I like Cyndi Lauper but I love Madonna—always have, dating back a long time. But they’re very different and I never compared them or anything like that. There are a lot of reasons they had diverging chart fortunes through the ’80s. Some of it was serendipity. Some was probably how much they wanted it: Madonna was clear from day one that she wanted to conquer the world but I don’t know what Cyndi’s goals were. Madonna also didn’t take her foot off the gas through the decade while after that once-in-a-lifetime run in She’s So Unusual, Cyndi’s singles ran out of steam a little.
Cyndi Lauper’s voice is world-beating but I just connected with Madonna more and maintained that connection. At the heart of what I love about her is the idea of adventure, musical and otherwise. I can see it even in the photos above—Madonna gives you that look that says, “Come with me. I know a place,” and that appealed to me.
Anyway, here are some ratings:
Borderline: 10
Time After Time: 10
She Bop: 9
Two Tribes: 10
Relax: 10
The War Song: 2
Oh Sherrie: 8
Dancing in the Dark: 8

mt58
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June 11, 2024 3:13 pm
Reply to  bcm4648

“…but I love Madonna…”
And you wrote a good one about it:

https://tnocs.com/living-to-tell-madonna-remembers/

Last edited 12 days ago by mt58
Zeusaphone
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June 11, 2024 11:34 am

This was about the time I graduated high school.

You underestimate how much everyone in my generation believed nuclear war would happen. It wasn’t a question of “if”, just “when”.

bcm4648
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June 11, 2024 1:59 pm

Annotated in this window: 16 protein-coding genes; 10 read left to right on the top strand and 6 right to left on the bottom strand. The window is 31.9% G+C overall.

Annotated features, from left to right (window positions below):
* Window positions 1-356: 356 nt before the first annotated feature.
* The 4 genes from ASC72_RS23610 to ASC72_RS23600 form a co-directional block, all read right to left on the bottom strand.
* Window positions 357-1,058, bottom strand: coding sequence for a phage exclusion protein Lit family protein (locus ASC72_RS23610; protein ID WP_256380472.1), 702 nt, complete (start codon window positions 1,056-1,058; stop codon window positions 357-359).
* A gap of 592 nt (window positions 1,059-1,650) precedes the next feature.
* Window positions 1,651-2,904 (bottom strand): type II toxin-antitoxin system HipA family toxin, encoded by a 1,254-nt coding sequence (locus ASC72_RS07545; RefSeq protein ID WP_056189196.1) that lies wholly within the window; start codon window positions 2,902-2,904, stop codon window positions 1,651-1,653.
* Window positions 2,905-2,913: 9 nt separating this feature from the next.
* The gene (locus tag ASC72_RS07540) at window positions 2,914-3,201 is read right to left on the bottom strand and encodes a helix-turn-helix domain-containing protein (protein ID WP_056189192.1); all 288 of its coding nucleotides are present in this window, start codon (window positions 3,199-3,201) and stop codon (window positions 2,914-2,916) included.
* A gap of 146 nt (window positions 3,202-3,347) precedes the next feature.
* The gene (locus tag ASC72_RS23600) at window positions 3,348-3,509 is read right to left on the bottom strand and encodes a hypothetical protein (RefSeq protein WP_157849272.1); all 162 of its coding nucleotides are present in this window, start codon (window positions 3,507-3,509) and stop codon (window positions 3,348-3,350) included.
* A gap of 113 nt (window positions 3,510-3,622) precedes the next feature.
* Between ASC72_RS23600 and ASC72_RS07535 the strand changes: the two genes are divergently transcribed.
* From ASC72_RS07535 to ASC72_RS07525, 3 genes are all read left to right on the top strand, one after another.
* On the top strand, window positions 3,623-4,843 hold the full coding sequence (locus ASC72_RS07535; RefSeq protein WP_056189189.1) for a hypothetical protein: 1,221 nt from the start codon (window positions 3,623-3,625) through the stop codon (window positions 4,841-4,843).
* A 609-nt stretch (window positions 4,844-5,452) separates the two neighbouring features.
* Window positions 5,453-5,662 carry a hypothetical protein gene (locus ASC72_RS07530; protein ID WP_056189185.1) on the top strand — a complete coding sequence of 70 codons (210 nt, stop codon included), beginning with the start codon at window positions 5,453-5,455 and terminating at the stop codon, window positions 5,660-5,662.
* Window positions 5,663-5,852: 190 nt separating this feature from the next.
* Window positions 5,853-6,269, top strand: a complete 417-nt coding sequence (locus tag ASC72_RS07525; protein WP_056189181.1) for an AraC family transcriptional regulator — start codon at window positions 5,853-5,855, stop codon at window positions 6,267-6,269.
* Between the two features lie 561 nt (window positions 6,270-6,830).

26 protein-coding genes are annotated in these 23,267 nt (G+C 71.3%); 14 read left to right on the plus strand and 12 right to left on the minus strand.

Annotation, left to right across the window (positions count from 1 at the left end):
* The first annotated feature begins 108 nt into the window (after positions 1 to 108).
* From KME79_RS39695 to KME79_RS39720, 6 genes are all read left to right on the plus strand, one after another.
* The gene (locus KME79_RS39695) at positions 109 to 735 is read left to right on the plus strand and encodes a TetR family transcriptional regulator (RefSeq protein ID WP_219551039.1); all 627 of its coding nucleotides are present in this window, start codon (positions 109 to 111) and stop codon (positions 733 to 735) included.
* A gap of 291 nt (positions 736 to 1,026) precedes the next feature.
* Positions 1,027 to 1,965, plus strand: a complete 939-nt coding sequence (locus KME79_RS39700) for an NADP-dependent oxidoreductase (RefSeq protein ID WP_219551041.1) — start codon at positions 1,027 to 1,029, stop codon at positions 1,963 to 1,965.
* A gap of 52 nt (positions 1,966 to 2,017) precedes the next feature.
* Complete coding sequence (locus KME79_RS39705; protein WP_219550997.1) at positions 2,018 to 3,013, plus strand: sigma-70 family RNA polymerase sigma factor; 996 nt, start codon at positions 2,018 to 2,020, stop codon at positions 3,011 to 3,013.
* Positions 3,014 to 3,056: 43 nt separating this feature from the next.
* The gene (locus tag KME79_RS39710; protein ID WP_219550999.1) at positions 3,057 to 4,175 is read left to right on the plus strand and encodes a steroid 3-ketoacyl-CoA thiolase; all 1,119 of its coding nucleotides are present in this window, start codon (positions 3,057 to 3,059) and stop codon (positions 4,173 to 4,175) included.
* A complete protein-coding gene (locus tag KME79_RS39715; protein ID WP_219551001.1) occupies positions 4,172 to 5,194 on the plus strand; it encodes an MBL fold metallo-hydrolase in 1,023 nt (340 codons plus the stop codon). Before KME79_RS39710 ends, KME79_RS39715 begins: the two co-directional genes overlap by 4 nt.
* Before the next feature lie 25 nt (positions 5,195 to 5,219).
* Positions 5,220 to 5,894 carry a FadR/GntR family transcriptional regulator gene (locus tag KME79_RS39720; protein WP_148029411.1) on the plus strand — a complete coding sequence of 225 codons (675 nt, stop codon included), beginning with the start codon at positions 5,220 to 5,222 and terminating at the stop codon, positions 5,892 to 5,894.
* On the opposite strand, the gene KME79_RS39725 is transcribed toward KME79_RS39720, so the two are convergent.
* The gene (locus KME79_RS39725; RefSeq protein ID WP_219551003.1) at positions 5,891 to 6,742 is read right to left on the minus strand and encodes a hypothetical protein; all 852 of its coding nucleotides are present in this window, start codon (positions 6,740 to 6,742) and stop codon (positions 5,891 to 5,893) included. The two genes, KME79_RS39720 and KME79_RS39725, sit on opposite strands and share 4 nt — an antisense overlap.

Reply to  Zeusaphone

The world literally almost ended twice in 1983, but the public didn’t know it for many years. It wasn’t just paranoia.

mt58
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June 11, 2024 3:15 pm
Reply to  bcm4648

I remember the story about Stanislav Petrov – what was the other…?

Zeusaphone
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June 11, 2024 3:36 pm
Reply to  mt58

Pretty sure he’s talking about the Able Archer exercise

bcm4648
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June 13, 2024 10:46 am
Reply to  Zeusaphone

Yes, Able Archer 83.

Ozmoe
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June 11, 2024 4:13 pm

Two fun facts I’ll add here:

1) Cyndi Lauper is just an Oscar shy of claiming EGOT status (Emmy-Grammy-Oscar-Tony winner, in case you’re wondering). In contrast, Madonna is just a Grammy winner (as well as a lot of other awards though).

2) If Sherrie did indeed marry Steve Perry, she’d be Sherrie Perry.

cstolliver
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June 11, 2024 5:30 pm
Reply to  Ozmoe

If Madonna ever won an Oscar, it would be in the song/score category, I’m sure.